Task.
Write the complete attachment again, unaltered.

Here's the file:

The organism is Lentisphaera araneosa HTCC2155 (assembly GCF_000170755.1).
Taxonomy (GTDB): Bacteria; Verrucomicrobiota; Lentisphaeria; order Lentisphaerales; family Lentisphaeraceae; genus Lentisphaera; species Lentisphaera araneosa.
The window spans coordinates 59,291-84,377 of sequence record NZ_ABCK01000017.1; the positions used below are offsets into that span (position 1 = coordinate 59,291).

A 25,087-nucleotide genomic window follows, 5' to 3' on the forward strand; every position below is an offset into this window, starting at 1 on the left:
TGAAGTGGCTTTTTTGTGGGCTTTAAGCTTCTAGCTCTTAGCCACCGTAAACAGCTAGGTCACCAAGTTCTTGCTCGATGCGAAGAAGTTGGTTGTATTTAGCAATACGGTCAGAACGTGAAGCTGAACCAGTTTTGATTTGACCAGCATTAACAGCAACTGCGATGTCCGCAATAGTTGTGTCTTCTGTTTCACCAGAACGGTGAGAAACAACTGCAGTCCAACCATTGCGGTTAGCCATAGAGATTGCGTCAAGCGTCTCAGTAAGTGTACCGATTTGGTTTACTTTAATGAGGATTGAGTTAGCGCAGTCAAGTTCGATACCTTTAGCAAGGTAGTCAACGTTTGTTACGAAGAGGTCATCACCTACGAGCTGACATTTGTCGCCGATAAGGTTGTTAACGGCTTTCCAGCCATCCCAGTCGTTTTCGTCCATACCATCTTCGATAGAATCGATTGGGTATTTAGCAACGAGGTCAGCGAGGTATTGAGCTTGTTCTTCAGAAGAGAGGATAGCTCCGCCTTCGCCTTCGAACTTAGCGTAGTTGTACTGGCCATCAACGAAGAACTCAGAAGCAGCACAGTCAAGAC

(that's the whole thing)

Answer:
The organism is Lentisphaera araneosa HTCC2155 (assembly GCF_000170755.1).
Taxonomy (GTDB): Bacteria; Verrucomicrobiota; Lentisphaeria; order Lentisphaerales; family Lentisphaeraceae; genus Lentisphaera; species Lentisphaera araneosa.
The window spans coordinates 59,291-84,377 of sequence record NZ_ABCK01000017.1; the positions used below are offsets into that span (position 1 = coordinate 59,291).

A 25,087-nucleotide genomic window follows, 5' to 3' on the forward strand; every position below is an offset into this window, starting at 1 on the left:
TGAAGTGGCTTTTTTGTGGGCTTTAAGCTTCTAGCTCTTAGCCACCGTAAACAGCTAGGTCACCAAGTTCTTGCTCGATGCGAAGAAGTTGGTTGTATTTAGCAATACGGTCAGAACGTGAAGCTGAACCAGTTTTGATTTGACCAGCATTAACAGCAACTGCGATGTCCGCAATAGTTGTGTCTTCTGTTTCACCAGAACGGTGAGAAACAACTGCAGTCCAACCATTGCGGTTAGCCATAGAGATTGCGTCAAGCGTCTCAGTAAGTGTACCGATTTGGTTTACTTTAATGAGGATTGAGTTAGCGCAGTCAAGTTCGATACCTTTAGCAAGGTAGTCAACGTTTGTTACGAAGAGGTCATCACCTACGAGCTGACATTTGTCGCCGATAAGGTTGTTAACGGCTTTCCAGCCATCCCAGTCGTTTTCGTCCATACCATCTTCGATAGAATCGATTGGGTATTTAGCAACGAGGTCAGCGAGGTATTGAGCTTGTTCTTCAGAAGAGAGGATAGCTCCGCCTTCGCCTTCGAACTTAGCGTAGTTGTACTGGCCATCAACGAAGAACTCAGAAGCAGCACAGTCAAGAC